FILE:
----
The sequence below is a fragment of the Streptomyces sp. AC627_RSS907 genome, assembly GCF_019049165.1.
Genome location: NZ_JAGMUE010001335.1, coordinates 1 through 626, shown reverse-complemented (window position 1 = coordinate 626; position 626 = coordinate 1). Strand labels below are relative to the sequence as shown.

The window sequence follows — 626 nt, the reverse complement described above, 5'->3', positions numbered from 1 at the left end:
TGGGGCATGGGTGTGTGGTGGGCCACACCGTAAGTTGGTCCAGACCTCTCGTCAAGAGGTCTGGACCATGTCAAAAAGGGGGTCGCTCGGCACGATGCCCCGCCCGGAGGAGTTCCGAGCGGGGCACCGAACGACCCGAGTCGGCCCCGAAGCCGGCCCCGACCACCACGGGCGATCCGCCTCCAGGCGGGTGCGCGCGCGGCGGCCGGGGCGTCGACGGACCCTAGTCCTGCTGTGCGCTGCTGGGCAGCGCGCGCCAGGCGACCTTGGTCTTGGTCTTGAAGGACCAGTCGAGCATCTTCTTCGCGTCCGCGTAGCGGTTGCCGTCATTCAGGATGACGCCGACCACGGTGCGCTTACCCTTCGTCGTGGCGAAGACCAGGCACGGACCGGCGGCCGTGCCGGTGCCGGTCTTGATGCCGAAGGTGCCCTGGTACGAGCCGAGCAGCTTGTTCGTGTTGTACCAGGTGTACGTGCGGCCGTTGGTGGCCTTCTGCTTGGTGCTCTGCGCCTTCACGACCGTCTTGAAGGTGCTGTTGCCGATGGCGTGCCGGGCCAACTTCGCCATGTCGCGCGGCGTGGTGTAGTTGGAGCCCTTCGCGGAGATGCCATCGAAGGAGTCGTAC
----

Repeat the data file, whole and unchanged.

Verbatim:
The sequence below is a fragment of the Streptomyces sp. AC627_RSS907 genome, assembly GCF_019049165.1.
Genome location: NZ_JAGMUE010001335.1, coordinates 1 through 626, shown reverse-complemented (window position 1 = coordinate 626; position 626 = coordinate 1). Strand labels below are relative to the sequence as shown.

The window sequence follows — 626 nt, the reverse complement described above, 5'->3', positions numbered from 1 at the left end:
TGGGGCATGGGTGTGTGGTGGGCCACACCGTAAGTTGGTCCAGACCTCTCGTCAAGAGGTCTGGACCATGTCAAAAAGGGGGTCGCTCGGCACGATGCCCCGCCCGGAGGAGTTCCGAGCGGGGCACCGAACGACCCGAGTCGGCCCCGAAGCCGGCCCCGACCACCACGGGCGATCCGCCTCCAGGCGGGTGCGCGCGCGGCGGCCGGGGCGTCGACGGACCCTAGTCCTGCTGTGCGCTGCTGGGCAGCGCGCGCCAGGCGACCTTGGTCTTGGTCTTGAAGGACCAGTCGAGCATCTTCTTCGCGTCCGCGTAGCGGTTGCCGTCATTCAGGATGACGCCGACCACGGTGCGCTTACCCTTCGTCGTGGCGAAGACCAGGCACGGACCGGCGGCCGTGCCGGTGCCGGTCTTGATGCCGAAGGTGCCCTGGTACGAGCCGAGCAGCTTGTTCGTGTTGTACCAGGTGTACGTGCGGCCGTTGGTGGCCTTCTGCTTGGTGCTCTGCGCCTTCACGACCGTCTTGAAGGTGCTGTTGCCGATGGCGTGCCGGGCCAACTTCGCCATGTCGCGCGGCGTGGTGTAGTTGGAGCCCTTCGCGGAGATGCCATCGAAGGAGTCGTAC